The move reflects a changing business in which traditional food magazines, and a Manhattan address, are less important.
NYS Entity Status
NYS Filing Date
MAY 20, 2014
NYS DOS ID#
NYS Entity Type
DOMESTIC BUSINESS CORPORATION
2014 - NEW FU CHANG SEAFOOD TRADING, INC.
AROUND THE WEB
- Food & Wine Magazine Will Leave New York for Alabama
By STEPHANIE STROM - Friday Jun 23, 2017
- Neighborhood Joint: Staubitz Market in Brooklyn: 100 Years of Sawdust, Steaks and Chops
By ANDREW COTTO - Wednesday Jun 14, 2017
A display contains frozen items, and the shelves are stocked with jars and cans. But there’s just one reason to visit this Boerum Hill business: meat.
- Cyclist Killed by Bus in New York’s First Citi Bike Fatality
By MATTHEW HAAG and HANNAH ALANI - Tuesday Jun 13, 2017
Dan Hanegby of Brooklyn fell under a bus’s tires in Chelsea. He worked for Credit Suisse and was once the top-ranked tennis player in Israel.
- Pride 2017: New York’s L.G.B.T.Q. Story Began Well Before Stonewall
By LIAM STACK - Monday Jun 19, 2017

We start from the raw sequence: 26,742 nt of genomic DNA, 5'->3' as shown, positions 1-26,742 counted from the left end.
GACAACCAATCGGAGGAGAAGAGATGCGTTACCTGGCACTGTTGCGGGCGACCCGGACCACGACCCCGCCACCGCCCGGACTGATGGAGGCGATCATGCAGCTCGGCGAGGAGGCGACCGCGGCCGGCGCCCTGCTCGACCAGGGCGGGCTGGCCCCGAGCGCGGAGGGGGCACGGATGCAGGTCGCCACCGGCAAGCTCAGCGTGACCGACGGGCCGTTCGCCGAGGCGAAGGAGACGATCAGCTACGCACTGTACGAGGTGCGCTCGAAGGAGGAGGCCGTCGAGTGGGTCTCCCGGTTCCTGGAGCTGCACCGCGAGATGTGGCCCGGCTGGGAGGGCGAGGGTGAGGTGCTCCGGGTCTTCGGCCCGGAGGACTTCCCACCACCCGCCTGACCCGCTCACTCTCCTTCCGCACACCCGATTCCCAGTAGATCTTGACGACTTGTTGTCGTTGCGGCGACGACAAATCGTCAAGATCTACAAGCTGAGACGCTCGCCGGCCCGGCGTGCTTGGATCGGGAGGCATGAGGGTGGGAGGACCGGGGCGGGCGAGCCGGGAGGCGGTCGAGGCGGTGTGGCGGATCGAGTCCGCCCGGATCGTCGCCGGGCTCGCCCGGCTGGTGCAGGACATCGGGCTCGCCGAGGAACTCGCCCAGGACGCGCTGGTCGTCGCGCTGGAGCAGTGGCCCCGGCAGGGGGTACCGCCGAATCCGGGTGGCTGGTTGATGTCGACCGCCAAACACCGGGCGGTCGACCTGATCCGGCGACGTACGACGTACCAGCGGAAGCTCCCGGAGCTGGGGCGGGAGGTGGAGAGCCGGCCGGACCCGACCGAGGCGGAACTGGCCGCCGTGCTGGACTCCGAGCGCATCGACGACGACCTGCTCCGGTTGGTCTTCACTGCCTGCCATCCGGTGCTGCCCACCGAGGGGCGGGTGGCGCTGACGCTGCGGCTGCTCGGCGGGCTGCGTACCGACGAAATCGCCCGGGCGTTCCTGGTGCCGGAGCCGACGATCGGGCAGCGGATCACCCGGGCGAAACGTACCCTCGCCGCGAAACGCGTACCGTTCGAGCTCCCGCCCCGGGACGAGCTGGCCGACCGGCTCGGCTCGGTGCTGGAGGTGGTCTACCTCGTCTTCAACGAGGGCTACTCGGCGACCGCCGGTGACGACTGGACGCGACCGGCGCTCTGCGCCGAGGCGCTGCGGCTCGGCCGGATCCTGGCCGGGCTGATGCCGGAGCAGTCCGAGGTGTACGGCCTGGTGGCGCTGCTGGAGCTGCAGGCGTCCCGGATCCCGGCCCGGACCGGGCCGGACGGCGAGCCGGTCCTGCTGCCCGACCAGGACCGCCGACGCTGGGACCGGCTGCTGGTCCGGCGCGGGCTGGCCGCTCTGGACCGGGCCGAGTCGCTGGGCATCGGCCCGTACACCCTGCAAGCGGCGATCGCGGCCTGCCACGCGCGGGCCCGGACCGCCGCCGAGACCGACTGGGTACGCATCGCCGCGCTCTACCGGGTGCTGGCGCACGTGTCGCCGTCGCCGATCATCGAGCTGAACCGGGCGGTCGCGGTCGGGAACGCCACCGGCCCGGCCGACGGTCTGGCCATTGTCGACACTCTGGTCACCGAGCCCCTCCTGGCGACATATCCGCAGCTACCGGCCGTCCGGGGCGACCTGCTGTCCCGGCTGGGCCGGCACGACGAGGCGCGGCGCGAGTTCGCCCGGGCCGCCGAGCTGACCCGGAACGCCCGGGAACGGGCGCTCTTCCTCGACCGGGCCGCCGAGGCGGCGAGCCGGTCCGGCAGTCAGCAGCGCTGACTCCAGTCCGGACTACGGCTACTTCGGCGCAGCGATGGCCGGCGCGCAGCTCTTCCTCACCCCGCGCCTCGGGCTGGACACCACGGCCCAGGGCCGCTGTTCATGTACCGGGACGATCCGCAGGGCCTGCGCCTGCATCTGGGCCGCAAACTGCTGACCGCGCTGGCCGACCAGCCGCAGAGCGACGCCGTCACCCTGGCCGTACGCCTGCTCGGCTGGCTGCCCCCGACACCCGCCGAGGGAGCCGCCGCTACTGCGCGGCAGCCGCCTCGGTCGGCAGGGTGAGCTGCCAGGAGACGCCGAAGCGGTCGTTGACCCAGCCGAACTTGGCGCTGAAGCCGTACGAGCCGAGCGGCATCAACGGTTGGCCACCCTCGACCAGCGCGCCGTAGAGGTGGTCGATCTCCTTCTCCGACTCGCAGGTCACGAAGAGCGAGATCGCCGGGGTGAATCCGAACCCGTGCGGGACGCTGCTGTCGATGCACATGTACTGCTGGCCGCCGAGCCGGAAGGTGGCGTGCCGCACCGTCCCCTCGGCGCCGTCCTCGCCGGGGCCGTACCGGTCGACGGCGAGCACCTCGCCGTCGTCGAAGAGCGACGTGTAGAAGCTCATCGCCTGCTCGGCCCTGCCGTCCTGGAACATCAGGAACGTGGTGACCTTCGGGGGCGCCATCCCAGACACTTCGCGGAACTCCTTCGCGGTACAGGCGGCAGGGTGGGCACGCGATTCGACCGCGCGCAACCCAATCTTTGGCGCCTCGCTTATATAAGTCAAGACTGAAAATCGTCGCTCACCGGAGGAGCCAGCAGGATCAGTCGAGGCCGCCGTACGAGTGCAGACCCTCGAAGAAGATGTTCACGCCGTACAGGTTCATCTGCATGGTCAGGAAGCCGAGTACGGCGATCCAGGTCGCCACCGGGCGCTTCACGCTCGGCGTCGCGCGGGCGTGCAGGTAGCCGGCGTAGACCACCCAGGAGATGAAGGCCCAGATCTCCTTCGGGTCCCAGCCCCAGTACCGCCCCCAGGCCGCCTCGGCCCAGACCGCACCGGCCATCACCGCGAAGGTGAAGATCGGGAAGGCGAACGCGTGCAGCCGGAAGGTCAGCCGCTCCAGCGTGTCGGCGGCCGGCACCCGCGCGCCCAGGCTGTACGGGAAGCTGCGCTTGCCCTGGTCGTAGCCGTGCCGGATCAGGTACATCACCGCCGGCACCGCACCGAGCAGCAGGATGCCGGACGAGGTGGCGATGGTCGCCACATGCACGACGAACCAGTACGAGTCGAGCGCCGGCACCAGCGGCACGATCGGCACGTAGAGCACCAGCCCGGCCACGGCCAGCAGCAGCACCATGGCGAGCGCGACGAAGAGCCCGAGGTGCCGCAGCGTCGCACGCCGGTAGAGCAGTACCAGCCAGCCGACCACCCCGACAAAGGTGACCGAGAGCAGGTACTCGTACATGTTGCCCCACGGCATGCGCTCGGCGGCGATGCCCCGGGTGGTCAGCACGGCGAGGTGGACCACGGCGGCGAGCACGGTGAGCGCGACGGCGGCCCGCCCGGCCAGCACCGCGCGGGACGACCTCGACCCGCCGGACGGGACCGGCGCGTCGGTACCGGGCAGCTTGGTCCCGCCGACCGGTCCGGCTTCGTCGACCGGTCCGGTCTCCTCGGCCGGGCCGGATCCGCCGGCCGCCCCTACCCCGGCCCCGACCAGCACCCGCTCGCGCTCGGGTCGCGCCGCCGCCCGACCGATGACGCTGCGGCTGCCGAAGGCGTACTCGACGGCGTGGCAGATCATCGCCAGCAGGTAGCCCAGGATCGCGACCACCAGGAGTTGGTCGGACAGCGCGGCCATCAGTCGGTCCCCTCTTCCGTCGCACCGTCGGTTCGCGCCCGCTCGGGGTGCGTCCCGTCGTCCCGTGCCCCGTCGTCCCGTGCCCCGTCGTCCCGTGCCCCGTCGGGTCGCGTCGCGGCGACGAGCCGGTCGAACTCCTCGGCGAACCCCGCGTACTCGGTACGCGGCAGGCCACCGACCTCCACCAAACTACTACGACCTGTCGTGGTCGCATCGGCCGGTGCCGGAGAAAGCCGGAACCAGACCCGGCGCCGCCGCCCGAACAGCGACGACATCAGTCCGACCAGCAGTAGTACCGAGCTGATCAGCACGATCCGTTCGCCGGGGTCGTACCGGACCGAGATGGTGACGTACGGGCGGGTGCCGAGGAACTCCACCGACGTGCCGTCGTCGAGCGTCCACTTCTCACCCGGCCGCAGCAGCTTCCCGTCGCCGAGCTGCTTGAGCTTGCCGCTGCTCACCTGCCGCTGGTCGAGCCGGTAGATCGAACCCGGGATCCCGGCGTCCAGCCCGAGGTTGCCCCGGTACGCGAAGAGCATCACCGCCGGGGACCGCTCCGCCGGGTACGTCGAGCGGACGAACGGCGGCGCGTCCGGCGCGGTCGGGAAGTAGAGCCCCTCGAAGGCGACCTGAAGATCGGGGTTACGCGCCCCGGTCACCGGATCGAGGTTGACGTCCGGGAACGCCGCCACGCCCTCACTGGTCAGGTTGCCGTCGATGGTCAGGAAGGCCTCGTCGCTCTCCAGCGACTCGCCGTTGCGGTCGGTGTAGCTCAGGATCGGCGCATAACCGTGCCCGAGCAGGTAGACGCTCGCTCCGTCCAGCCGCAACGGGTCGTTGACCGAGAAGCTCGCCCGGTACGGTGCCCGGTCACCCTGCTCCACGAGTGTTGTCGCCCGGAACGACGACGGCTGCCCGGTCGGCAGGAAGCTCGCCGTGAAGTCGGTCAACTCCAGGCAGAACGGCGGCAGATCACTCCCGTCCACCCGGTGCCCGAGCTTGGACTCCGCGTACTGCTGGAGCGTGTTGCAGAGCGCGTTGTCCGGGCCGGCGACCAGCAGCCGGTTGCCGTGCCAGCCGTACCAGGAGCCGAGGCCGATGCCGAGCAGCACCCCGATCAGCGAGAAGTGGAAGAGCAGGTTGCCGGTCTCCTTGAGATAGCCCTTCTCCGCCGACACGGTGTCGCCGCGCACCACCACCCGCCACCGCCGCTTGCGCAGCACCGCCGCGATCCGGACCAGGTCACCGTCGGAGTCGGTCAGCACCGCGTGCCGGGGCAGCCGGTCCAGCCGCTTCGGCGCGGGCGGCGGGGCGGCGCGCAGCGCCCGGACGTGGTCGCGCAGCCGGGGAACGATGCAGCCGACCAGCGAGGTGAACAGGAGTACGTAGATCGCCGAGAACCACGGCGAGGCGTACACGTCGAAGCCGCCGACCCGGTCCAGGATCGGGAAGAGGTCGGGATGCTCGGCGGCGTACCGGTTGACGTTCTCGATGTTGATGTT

The gay bar’s 1969 patron-police battle, hailed as a starting point, actually followed many events in the city, now mapped in a sites project.
- No ‘Inner City’ in Brownsville, Brooklyn, Just Overlooked Strengths
By GINIA BELLAFANTE - Thursday Mar 30, 2017
The Brooklyn neighborhood synonymous with poverty is working to remake itself without giving in to the forces of gentrification.
- Tech Fix: What You Need to Know About the New Uber
By BRIAN X. CHEN - Wednesday Jun 21, 2017
The company has been dogged by scandal for months. One response: changes to its all-important app.
- Brooklyn, as Hollywood Never Sees It
By MIKE HALE - Friday Jun 16, 2017
Jim McKay’s new film, about bicycle delivery men and soccer in Carroll Gardens and Sunset Park, is having its premiere at BAMcinemaFest.
- Scientists Want You To Do Everyone A Favor And Eat These Crabs
By Mary Beth Quirk - Monday Jun 19, 2017
There’s a certain type of crab that’s eating up more desirable seafood off the New England coast. The crab’s population could be thinned if commercial fishing operations harvested the darn things, but there’s no money in it. The solution? Figure out a way to make people want these crabs on their dinner plates.Rising populations of green crabs — native …